Getting Rid of Chemicals in Soil | Pantry Chat Podcast Short

Welcome to the latest episode of Pantry Chat Podcast Short! In today’s episode, we will be discussing an important topic that affects both our health and the environment – getting rid of chemicals in soil. As we become more aware of the impact of toxic chemicals on human health, it’s important to take steps to protect ourselves and our families from exposure. Join us as we explore the dangers of chemicals in soil, how they get there, and what we can do to remove them. Let’s get started!

Getting Rid of Chemicals in Soil | Pantry Chat Podcast Short


Chemical usage has been a widespread practice in agriculture for many years to boost crop yields. However, chemical build-up in soil can have severe long-term effects. When the chemicals accumulate, it can lead to a decline in soil health, yield loss, and ultimately detrimental effects on surrounding environments. Homesteading families and farmers are looking for alternatives, techniques to restore soil over time, and get rid of chemicals, which we will discuss in this article.

Techniques for Restoring Soil

  • Cover Cropping
  • Compost Tea
  • Combination of Compost Tea and Cover Cropping

1. Cover Cropping

Cover cropping is an inexpensive and straightforward way to restore the soil. It involves planting grasses and legumes to cover the soil. These plants produce natural fertilizers that improve soil health and restore soil structure. The roots also penetrate deep into the soil, increasing the porosity and helping the soil retain water and nutrients. Cover crops also prevent soil erosion and suppress weeds.

2. Compost Tea

Compost tea is an organic solution that contains a high concentration of beneficial microorganisms and nutrients. It is made by steeping compost in water and adding other nutritional supplements. The tea is then used as a soil drench or foliar spray to promote healthy plant growth. However, compost tea may be difficult for large-scale projects due to the time and resources required to produce it.

3. Combination of Compost Tea and Cover Cropping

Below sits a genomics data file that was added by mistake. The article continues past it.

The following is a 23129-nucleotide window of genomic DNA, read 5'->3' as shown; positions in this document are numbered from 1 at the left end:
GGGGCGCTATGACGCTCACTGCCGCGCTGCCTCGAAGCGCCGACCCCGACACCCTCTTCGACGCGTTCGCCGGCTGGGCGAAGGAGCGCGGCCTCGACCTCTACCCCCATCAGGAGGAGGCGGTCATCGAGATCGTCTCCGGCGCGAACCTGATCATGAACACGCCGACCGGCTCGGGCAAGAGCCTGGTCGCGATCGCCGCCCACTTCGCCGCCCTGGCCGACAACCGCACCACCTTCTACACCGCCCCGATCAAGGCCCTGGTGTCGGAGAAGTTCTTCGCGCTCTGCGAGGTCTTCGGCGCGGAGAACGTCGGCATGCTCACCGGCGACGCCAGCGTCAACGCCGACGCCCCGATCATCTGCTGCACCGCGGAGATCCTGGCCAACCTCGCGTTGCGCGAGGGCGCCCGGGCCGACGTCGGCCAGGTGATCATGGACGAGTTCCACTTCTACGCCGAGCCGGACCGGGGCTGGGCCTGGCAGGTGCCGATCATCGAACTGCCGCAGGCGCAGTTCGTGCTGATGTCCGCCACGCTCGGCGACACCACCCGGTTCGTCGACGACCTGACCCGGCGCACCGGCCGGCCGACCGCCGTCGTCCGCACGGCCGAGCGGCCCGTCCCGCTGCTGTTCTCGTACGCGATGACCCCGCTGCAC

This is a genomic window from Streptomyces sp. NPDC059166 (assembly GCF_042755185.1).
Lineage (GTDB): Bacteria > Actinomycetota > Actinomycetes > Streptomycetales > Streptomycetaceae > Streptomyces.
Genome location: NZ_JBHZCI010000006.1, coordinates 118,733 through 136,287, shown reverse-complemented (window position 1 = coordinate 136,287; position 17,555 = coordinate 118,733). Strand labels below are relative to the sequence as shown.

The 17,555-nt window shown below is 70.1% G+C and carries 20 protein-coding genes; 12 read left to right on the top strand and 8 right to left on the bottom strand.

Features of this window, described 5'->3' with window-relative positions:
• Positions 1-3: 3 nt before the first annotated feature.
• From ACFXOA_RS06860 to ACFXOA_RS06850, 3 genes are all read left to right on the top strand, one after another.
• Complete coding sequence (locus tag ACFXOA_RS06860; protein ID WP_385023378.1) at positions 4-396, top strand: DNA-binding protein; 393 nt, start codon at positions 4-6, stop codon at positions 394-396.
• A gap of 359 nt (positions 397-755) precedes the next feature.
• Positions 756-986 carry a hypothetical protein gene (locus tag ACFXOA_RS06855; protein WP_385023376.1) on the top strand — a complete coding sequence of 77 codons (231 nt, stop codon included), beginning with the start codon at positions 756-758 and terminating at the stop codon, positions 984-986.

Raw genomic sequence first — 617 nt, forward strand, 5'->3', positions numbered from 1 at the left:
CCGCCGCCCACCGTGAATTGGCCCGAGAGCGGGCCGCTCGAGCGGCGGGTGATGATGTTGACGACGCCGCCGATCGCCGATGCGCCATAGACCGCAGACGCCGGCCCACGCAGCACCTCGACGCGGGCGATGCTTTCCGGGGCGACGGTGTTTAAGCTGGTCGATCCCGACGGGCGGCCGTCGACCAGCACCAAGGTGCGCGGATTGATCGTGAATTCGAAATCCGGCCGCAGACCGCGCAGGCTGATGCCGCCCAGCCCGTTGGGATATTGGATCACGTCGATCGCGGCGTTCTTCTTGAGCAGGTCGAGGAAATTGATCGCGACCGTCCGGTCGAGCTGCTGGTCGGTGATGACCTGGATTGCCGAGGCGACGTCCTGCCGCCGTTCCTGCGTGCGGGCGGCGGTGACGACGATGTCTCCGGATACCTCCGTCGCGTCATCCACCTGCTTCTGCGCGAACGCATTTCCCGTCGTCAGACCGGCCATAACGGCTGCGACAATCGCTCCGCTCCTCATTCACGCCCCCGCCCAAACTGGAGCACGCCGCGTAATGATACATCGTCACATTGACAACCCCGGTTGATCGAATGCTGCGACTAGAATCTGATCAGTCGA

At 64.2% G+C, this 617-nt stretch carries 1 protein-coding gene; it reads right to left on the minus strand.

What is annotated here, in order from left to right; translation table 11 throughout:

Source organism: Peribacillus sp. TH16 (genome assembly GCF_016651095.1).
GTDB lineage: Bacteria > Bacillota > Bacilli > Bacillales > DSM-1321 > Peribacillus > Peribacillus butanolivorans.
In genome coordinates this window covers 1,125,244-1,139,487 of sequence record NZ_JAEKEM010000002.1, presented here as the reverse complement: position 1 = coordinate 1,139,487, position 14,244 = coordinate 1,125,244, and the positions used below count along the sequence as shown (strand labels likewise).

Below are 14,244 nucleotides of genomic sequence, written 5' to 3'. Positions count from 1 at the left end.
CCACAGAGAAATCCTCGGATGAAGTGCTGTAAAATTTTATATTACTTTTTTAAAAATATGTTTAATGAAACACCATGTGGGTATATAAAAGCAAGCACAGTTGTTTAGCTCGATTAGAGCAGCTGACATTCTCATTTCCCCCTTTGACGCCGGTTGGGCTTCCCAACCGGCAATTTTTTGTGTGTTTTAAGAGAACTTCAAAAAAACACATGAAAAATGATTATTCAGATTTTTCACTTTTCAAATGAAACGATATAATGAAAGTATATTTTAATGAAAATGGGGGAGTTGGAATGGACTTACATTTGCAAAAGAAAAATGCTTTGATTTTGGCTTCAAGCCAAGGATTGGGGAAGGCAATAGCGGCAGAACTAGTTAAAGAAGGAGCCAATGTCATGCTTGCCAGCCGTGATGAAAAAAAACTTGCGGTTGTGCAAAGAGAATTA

A combination of both techniques can help restore the soil even faster. Cover cropping provides a natural fertilizer and improves soil structure, while compost tea adds nutrients and beneficial microorganisms to the soil. Together, they can accelerate the restoration process and protect the soil against further damage.

Gabe Brown’s “Dirt to Soil”

Gabe Brown’s book “Dirt to Soil” is an excellent resource for anyone looking to restore soil health. Brown shares his story and techniques for using natural agriculture methods on his farm, which ultimately led to improved yields and soil health. The book offers practical advice and insights, making it a valuable resource for homesteading families and farmers.

Homesteading Family Resources

Homesteading Family is a family of 13 living sustainably in North Idaho. They offer free resources for bread-making, canning, preserving food, herbal medicine, and more. They also share their experiences and techniques for living a self-sustainable life, including how to get rid of harmful chemicals in soil.


Getting rid of chemicals in soil is a slow but necessary process. It can take 5-7 years for chemicals to decompose fully, but cover cropping and compost tea are excellent techniques for accelerating the process. Additionally, Gabe Brown’s book “Dirt to Soil” and Homesteading Family’s resources provide valuable insights and techniques for restoring soil health and living a self-sustainable life.

5 FAQs After The Conclusion

  1. What are some other ways to restore soil health?

There are many ways to restore soil health, such as mulching, rotating crops, using manure, and planting cover crops.

  1. How does chemical use affect the soil?

Chemicals can cause a decline in soil health, leading to decreased crop yields, soil erosion, and detrimental effects on surrounding environments.

  1. Is compost tea suitable for all types of soil?

Compost tea is suitable for most types of soil, but it would help to test the soil’s pH levels and nutrient levels before using it.

  1. What are some ways to test soil health?

Soil testing kits are available online, and many agricultural universities offer soil testing services.

  1. How can I start living a more self-sustainable life?

Start by learning how to grow your food, compost, and reduce your waste. Join a community of like-minded individuals or check out online resources to get started.

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